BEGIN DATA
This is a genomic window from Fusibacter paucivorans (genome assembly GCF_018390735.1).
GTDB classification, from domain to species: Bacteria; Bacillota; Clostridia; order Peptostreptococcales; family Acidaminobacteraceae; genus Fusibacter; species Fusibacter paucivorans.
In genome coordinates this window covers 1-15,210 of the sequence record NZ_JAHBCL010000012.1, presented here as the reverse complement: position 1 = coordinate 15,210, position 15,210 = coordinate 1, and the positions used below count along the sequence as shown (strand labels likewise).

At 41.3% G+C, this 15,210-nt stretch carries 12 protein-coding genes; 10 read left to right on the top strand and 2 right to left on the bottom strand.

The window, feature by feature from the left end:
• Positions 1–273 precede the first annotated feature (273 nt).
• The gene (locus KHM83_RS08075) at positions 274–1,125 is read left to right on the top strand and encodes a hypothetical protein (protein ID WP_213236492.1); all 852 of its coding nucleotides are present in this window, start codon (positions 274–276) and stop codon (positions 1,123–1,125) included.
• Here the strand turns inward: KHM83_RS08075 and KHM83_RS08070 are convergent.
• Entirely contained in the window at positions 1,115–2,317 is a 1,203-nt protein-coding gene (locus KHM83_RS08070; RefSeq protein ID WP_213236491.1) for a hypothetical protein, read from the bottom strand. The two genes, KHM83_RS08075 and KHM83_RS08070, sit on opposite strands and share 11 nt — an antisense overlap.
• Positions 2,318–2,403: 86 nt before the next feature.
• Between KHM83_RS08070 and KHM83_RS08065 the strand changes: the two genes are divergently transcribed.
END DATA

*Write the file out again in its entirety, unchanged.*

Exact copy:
This is a genomic window from Fusibacter paucivorans (genome assembly GCF_018390735.1).
GTDB classification, from domain to species: Bacteria; Bacillota; Clostridia; order Peptostreptococcales; family Acidaminobacteraceae; genus Fusibacter; species Fusibacter paucivorans.
In genome coordinates this window covers 1-15,210 of the sequence record NZ_JAHBCL010000012.1, presented here as the reverse complement: position 1 = coordinate 15,210, position 15,210 = coordinate 1, and the positions used below count along the sequence as shown (strand labels likewise).

At 41.3% G+C, this 15,210-nt stretch carries 12 protein-coding genes; 10 read left to right on the top strand and 2 right to left on the bottom strand.

The window, feature by feature from the left end:
• Positions 1–273 precede the first annotated feature (273 nt).
• The gene (locus KHM83_RS08075) at positions 274–1,125 is read left to right on the top strand and encodes a hypothetical protein (protein ID WP_213236492.1); all 852 of its coding nucleotides are present in this window, start codon (positions 274–276) and stop codon (positions 1,123–1,125) included.
• Here the strand turns inward: KHM83_RS08075 and KHM83_RS08070 are convergent.
• Entirely contained in the window at positions 1,115–2,317 is a 1,203-nt protein-coding gene (locus KHM83_RS08070; RefSeq protein ID WP_213236491.1) for a hypothetical protein, read from the bottom strand. The two genes, KHM83_RS08075 and KHM83_RS08070, sit on opposite strands and share 11 nt — an antisense overlap.
• Positions 2,318–2,403: 86 nt before the next feature.
• Between KHM83_RS08070 and KHM83_RS08065 the strand changes: the two genes are divergently transcribed.